Typo attracts legal scrutiny

The budget typo that sparked partisan barbs earlier this year is now attracting the attention of more lawyers.

The budget typo that sparked partisan barbs earlier this year is now attracting the attention of more lawyers.

Two new legal actions question the constitutional validity of the $39 billion deficit-reduction bill that President Bush signed in February.

Public Citizen filed a lawsuit yesterday in the U.S. District Court for the District of Columbia seeking to nullify the law. On Friday, 15 Tennessee hospitals involved in a decade-long dispute with Medicare filed a memorandum with the same court calling the bill unconstitutional.

Last month, House Budget Committee Chairman Jim Nussle (R-Iowa) said that Republican leaders would leave it to the judiciary to decide whether the law is constitutional.

These two cases, along with a lawsuit filed by an Alabama attorney last month, threaten to allow the courts to do just that.

A decision against the constitutionality of the bill would send a ripple throughout the federal agencies that have begun to implement the law. A ruling in favor of any of the plaintiffs would affect the entire law, not just the provisions that give each plaintiff putative standing to sue, according to one constitutional scholar.

“The appropriate judicial remedy is to strike the entire bill,” George Washington University law professor Jonathan Turley said.

The two new cases have little in common except their assertion that the budget-reconciliation bill was never made law because the House and Senate approved slightly different versions.

After the Senate passed the bill with amendments in December but before the House voted in February, a Senate clerk erroneously changed a provision in the bill. After the House voted but before the president signed the bill, the clerk corrected the typo.

The provision in question establishes how long Medicare beneficiaries have to rent certain medical equipment before they take ownership. The clerk mistakenly changed the period from the correct 13 months to 36 months. The president signed the 13-month language that the Senate approved and that House members believed was in the bill they passed.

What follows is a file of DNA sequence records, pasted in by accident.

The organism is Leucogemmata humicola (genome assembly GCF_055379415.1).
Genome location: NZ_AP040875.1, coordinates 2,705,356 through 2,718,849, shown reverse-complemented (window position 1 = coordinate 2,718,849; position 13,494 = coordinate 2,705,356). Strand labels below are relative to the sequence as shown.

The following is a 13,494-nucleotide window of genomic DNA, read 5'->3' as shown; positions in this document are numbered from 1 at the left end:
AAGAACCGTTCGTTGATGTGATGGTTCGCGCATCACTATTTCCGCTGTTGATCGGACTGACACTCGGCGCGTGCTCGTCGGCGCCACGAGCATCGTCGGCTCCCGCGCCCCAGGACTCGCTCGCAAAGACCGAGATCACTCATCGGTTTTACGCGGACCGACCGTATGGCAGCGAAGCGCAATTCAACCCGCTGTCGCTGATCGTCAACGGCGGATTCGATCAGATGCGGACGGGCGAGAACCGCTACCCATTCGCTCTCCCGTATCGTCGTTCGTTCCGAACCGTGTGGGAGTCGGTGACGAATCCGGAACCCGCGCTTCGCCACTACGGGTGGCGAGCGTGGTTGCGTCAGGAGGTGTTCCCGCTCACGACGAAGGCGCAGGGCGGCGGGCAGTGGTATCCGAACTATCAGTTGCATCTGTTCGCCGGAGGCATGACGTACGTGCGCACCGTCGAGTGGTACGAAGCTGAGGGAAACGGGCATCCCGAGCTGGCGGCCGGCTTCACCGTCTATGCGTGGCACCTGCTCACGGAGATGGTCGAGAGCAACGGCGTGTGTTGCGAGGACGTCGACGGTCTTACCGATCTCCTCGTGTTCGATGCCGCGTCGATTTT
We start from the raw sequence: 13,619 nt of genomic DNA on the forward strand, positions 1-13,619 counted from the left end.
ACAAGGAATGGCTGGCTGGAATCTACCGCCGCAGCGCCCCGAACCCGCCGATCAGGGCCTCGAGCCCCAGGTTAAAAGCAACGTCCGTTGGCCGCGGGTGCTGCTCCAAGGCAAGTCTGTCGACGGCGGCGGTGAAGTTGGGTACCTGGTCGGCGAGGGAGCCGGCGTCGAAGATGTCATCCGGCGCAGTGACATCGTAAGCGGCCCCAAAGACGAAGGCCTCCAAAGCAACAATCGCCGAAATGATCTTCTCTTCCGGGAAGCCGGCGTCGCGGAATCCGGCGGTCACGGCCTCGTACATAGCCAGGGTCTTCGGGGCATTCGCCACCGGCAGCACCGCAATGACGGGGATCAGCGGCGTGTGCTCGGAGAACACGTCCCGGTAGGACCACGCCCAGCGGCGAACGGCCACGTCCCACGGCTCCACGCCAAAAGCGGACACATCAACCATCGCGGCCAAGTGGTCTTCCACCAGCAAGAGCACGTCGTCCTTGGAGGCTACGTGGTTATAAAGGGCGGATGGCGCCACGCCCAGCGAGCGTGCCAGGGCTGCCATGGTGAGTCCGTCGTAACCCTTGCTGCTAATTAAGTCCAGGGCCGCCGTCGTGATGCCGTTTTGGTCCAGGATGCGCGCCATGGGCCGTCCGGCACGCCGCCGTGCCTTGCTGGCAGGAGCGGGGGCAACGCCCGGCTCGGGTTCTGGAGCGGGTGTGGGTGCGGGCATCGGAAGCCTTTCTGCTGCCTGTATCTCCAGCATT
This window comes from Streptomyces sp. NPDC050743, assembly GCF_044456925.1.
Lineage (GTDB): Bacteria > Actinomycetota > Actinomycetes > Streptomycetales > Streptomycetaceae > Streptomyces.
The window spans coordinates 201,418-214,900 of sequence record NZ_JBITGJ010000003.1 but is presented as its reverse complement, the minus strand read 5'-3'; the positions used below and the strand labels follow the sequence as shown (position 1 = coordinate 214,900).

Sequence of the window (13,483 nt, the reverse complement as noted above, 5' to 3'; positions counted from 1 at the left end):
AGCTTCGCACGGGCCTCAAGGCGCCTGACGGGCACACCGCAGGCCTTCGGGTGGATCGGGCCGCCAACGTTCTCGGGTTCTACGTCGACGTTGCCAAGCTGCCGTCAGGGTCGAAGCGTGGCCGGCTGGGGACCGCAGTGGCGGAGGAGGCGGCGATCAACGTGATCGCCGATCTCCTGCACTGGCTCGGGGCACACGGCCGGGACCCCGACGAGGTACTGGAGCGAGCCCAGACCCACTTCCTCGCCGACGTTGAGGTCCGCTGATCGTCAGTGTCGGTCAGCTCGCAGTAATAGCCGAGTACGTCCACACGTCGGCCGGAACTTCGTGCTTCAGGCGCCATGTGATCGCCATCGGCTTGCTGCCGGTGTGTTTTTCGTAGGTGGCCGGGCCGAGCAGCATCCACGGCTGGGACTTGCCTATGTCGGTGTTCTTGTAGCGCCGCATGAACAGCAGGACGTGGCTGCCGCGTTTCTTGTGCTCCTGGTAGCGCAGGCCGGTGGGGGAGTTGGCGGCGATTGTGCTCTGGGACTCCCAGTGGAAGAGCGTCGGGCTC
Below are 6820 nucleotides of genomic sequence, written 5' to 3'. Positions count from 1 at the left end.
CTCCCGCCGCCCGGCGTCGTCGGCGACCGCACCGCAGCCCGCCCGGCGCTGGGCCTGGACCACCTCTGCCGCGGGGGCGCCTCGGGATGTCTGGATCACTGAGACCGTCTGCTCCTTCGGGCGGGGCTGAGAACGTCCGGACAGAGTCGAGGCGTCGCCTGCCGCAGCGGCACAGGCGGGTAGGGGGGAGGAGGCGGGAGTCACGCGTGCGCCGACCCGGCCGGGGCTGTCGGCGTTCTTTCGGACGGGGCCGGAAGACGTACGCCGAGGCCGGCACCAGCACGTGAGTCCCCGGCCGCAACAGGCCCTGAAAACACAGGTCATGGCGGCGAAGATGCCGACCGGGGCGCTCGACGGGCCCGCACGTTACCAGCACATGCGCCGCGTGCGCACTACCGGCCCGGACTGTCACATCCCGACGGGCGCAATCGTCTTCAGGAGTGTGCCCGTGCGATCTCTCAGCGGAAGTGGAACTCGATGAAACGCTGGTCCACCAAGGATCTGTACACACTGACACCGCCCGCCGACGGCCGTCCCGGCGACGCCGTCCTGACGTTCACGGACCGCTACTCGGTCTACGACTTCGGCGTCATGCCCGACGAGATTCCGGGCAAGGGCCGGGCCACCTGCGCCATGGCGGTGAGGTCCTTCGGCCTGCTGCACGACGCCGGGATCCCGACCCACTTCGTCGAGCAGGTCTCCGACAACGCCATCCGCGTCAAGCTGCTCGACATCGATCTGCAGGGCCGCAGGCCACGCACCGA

Congressional Republican leaders and the White House have steadfastly maintained that there is no problem. The Republicans say the clerical error is minor and technical and that the official certification of the bill by House Speaker Dennis Hastert (R-Ill.) and Senate President Pro Tempore Ted Stevens (R-Alaska) settled any open questions.

House Democrats have tried to keep the budget typo issue in the public eye, characterizing the typo and the GOP’s response as part of a pattern of secretive lawmaking and disregard for the rules of Congress.

Minority Leader Nancy Pelosi (Calif.) demanded an ethics probe, Administration Committee Democrats asked for a hearing and Rep. Henry Waxman (D-Calif.) wrote to White House Chief of Staff Andrew Card asking if Bush or his senior aides knew of the discrepancy before the bill was signed.

Because the legislation is far-reaching and was adamantly opposed by many business and consumer groups, the potential for additional lawsuits is seemingly limitless.

“Any person who is adversely affected by this legislation has the right to go to court,” said Joan Claybrook, Public Citizen’s president.

The Alabama plaintiff claims that new Medicaid rules restricting transfers of assets will discourage charitable giving. Public Citizen cites a $100 increase in filing fees for civil actions in federal district courts as its justification for suing. The Tennessee hospitals say that an unfavorable provision in the deficit-reduction bill regarding Medicare payments is invalid because the whole bill is invalid.

Last September, the D.C. circuit court awarded the hospitals about $100 million in their case against the Department of Health and Human Services (HHS). The ruling seemingly brought to a close about 10 years of back-and-forth between hospitals and Medicare about how to calculate special payments for hospitals that treat large numbers of indigent patients.

But HHS viewed language inserted into the budget-reconciliation bill, apparently during or after conference negotiations, as an opportunity to undo its loss in court. Days after Bush signed the deficit-reduction bill, HHS filed a motion to alter the court’s judgment, citing the new law’s provision defining the formula for the special payments.

The hospitals filed their response Friday, making a multifaceted case that claims the budget-bill language does not apply to them and that, even if it did, the bill is constitutionally invalid.

The court could avoid the constitutional issue by simply denying the motion and upholding its September decision.

But if the court takes up the motion, hears arguments for both sides and issues a new decision in favor of the hospitals, the entire law would be ruled unconstitutional, according to Murray Klein, the Princeton, N.J.-based litigator with Reed Smith LLP who has led the case for the hospitals.

If the court alters its original decision, Klein said the hospitals would likely appeal the ruling and probably try to bring the case directly to the Supreme Court.

In addition to prompting a legal response that could obliterate a $39 billion spending-reduction bill, the HHS motion to overturn that decision attracted the ire of Senate Majority Leader Bill Frist (R-Tenn.) and the entire Tennessee delegation.

Frist and his colleagues wrote to HHS Secretary Mike Leavitt and Attorney General Alberto Gonzales on March 10 to complain about the government’s motion.

“We request further explanation of what we believe to be a serious miscommunication by [Medicare representatives],” the lawmakers wrote.